Is it possible to do scientific research on ourselves? It’s hard to view ourselves objectively. But what if we take a different perspective? Say, that of extra terrestrial scientists? If they were to visit our planet and write a report after examining the history of homo sapiens evolution that has been going on for 2.5 million years, what conclusion would they come to? They might call us human beings ‘those who study’, ‘those who empathize’, ‘those who believe’, and ‘those who converge’. This lecture is about what science taught us about ourselves. Science was not only a tool for groundbreaking changes in our ‘conditions of living’, but also an idea that fundamentally altered our views on ‘human nature’. This is a story of an intellectual journey of a scientist. He first started with his interest in robots, but as he saw his Hwado evolved, he was leaning closer to the study on chimpanzees and humans.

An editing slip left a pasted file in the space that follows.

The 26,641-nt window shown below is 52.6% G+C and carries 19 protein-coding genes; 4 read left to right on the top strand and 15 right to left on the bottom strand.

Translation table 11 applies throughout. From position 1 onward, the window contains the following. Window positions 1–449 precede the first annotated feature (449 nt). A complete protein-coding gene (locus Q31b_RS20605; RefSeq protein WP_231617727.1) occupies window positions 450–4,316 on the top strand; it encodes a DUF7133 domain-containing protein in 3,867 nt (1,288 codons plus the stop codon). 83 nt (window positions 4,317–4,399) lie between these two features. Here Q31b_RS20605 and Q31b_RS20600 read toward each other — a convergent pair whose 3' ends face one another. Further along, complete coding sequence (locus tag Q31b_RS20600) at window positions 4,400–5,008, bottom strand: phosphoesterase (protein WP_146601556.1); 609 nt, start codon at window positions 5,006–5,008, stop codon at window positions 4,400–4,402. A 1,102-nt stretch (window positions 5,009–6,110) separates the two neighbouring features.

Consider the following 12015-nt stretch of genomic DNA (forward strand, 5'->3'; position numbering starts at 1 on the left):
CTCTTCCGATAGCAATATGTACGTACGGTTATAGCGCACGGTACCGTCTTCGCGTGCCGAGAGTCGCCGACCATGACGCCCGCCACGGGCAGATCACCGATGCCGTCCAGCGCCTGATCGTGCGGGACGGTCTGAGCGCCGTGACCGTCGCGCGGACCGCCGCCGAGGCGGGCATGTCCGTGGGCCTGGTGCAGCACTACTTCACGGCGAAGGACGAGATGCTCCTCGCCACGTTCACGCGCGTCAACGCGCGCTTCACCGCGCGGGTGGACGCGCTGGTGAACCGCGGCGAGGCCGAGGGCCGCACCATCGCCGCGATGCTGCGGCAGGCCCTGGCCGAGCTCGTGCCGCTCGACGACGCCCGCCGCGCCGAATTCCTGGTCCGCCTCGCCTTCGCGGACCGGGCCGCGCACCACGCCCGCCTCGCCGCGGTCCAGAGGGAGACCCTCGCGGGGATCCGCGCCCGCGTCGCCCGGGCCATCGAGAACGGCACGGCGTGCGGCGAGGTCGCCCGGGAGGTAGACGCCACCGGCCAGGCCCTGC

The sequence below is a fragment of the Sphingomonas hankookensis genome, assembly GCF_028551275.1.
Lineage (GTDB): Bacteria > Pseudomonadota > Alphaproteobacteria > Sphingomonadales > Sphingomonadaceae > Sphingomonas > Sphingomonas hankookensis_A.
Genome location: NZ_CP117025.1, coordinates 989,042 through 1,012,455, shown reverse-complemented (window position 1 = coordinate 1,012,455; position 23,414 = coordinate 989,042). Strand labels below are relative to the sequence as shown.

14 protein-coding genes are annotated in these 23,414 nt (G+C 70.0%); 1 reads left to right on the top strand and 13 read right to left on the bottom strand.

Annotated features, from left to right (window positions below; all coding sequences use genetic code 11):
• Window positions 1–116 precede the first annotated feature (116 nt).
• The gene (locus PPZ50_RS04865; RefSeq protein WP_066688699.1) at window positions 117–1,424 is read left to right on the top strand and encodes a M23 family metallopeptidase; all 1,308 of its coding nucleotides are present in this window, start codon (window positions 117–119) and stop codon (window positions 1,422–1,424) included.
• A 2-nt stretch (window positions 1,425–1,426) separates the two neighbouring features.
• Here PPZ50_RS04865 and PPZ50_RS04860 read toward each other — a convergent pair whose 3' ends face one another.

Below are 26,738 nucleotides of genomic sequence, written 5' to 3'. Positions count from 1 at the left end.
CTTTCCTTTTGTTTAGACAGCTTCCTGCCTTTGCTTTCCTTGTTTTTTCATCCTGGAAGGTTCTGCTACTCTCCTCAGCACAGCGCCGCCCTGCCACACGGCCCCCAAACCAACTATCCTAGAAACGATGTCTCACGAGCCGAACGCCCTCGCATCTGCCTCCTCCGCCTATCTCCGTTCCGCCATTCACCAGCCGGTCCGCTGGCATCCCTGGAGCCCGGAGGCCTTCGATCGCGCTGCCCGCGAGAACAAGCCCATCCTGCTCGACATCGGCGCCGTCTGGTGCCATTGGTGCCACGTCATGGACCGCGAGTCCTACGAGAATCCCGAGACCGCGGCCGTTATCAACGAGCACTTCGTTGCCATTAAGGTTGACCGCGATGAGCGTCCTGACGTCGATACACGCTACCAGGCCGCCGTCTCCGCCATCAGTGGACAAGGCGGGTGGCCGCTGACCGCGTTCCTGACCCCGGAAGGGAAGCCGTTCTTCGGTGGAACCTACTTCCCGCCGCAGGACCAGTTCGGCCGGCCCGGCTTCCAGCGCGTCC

Philosophy of Biology, Evolutionary Biology, Evolutionary Psychology, Evo-Devo, Science and Religion, Neuroethics
Awards and Honors
- 2010 : National Medal of Science and Culture (The Minister of Science and Technology, Korea)
- 2009 : Best Author in Science and Technology (The Minister of Science and Technology, Korea)